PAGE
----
A statement from members of the Drury Community who stand with refugees and immigrants

This gallery contains 1 photo.

We, the undersigned members of the Drury University community, stand by our Muslim students, colleagues, neighbors, and friends. We abhor the executive order signed by the president, January 27, 2017 – which suspends the entry of all refugees to the U.S. for 120 days; stops the admission of refugees from Syria indefinitely; bars entry of immigrants and refugees into the United States for 90 days from seven predominantly Muslim countries; and imposes a religious test…

Continue reading

Learning From the Experiences of Others – A Review of “Living on One Dollar”

This gallery contains 2 photos.

I’ve always enjoyed living vicariously through documentary filmmakers who put themselves at some sort of risk to tell a story. But I felt a sense of apprehension about watching Living on One Dollar, an hour-long film that follows four American college students who embark on an eight-week long journey to live among locals in rural Guatemala. My premonitions about Living on One Dollar were due, largely in part, to cynical feelings I have toward well-off…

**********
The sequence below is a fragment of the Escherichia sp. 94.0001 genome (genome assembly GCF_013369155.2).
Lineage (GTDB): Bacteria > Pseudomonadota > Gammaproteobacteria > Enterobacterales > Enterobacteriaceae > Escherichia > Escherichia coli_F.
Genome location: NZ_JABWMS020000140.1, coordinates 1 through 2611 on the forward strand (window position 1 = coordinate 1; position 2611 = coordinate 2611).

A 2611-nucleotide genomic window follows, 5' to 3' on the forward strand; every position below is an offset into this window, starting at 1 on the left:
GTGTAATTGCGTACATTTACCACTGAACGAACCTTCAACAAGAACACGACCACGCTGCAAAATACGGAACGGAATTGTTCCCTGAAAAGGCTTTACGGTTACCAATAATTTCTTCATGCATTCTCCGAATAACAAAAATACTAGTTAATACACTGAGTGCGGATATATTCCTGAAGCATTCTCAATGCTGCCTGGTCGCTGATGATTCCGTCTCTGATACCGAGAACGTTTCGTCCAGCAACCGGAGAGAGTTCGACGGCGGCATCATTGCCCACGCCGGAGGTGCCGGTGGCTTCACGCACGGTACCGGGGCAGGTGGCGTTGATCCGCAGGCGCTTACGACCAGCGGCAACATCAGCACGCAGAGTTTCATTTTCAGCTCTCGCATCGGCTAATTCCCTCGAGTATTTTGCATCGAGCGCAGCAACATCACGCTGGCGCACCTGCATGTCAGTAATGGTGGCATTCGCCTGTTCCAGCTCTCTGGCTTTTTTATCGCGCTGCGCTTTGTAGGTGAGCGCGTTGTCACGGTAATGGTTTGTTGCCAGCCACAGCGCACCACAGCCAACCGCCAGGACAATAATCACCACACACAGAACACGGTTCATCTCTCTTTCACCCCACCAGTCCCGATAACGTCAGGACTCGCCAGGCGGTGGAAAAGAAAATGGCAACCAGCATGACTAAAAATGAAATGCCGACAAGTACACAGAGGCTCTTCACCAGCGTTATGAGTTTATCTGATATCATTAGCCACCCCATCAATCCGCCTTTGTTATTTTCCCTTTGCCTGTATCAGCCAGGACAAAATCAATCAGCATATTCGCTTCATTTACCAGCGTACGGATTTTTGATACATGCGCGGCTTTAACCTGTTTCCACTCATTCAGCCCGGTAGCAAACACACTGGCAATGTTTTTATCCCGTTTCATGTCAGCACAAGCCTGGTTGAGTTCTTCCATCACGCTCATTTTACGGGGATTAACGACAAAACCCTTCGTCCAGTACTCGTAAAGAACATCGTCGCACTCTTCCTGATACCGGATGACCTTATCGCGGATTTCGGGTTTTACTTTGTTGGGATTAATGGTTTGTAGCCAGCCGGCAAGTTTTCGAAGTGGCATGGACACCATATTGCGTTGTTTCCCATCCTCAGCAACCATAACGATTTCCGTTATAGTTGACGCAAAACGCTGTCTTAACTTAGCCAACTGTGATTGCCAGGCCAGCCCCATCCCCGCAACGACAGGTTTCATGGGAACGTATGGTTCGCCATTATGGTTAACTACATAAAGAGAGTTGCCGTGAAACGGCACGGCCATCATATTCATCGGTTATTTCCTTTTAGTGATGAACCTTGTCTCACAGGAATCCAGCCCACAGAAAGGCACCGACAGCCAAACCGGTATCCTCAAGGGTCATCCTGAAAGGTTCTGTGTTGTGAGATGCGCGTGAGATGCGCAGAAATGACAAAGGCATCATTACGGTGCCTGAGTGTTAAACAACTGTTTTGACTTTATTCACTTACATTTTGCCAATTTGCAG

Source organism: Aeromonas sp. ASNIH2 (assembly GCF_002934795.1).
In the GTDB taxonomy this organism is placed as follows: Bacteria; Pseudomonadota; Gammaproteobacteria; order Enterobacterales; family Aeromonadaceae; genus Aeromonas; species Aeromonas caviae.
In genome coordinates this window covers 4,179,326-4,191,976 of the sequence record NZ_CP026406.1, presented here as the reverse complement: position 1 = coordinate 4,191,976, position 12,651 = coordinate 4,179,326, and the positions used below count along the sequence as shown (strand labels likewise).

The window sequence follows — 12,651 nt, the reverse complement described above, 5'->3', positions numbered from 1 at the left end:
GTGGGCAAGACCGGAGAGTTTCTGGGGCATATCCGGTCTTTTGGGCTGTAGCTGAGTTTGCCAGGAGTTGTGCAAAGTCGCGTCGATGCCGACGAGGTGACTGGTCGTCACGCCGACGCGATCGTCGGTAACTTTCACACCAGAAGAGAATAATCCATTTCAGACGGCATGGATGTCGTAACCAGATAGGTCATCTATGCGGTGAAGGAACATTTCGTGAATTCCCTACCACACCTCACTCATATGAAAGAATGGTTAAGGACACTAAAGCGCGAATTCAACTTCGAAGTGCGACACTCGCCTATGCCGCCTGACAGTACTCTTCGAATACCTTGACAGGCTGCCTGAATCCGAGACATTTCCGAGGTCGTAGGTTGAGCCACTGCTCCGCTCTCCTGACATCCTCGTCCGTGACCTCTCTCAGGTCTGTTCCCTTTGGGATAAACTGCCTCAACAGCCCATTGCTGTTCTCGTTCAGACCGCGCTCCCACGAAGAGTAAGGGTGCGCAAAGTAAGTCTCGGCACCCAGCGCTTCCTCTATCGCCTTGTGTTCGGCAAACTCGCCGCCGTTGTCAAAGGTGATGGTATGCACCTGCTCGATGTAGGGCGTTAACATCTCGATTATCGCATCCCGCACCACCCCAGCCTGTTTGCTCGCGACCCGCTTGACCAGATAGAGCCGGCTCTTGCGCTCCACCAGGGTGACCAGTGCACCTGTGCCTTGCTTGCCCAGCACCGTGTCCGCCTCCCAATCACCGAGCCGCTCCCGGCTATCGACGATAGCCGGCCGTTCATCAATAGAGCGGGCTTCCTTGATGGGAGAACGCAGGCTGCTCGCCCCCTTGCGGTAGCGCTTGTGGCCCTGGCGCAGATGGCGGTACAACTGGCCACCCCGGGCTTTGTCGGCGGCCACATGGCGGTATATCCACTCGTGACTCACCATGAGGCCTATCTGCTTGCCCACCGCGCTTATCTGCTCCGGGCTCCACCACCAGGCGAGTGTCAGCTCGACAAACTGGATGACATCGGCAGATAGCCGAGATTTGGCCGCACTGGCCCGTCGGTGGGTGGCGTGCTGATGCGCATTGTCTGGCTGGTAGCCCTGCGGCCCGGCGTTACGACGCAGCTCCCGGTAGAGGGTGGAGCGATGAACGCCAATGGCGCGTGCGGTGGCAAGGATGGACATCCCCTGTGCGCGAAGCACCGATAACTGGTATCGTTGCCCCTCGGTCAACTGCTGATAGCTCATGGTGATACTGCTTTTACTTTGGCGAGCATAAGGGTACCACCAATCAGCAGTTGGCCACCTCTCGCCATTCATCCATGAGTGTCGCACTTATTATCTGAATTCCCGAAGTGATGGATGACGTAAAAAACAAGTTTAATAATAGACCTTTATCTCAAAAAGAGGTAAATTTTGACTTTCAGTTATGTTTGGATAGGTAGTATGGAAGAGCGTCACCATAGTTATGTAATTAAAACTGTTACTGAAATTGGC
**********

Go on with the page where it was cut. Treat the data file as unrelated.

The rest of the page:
Continue reading

The Power of a Women’s Voice – The Story of Malala Yousafzai

In I Am Malala, The Girl Who Stood Up For Education and Was Shot by the Taliban, Malala Yousafzai, a Pakistani female education activist, recounts the Taliban takeover of Swat Valley. Through this moving memoir, Malala tells the story of her fight for education, and brings to light many issues that girls in Pakistan are currently facing today. In this story of sacrifice and heroism, Malala, through unrelenting determination, and courage in the face of…

Continue reading

Misperceiving Privilege and its Role

This gallery contains 1 photo.

In the early 20th century United States, racial privilege was well established, and Zora Neale Hurston examined perceptions and misperceptions of privilege in her book, Their Eyes Were Watching God. Hurston’s novel was so controversial, largely due to her examination of privilege and its intersectionality. Janie, the protagonist, is a woman of color, and an independent one at that. Her oppressions, both from being a person of color and a woman, are highlighted throughout the…

Continue reading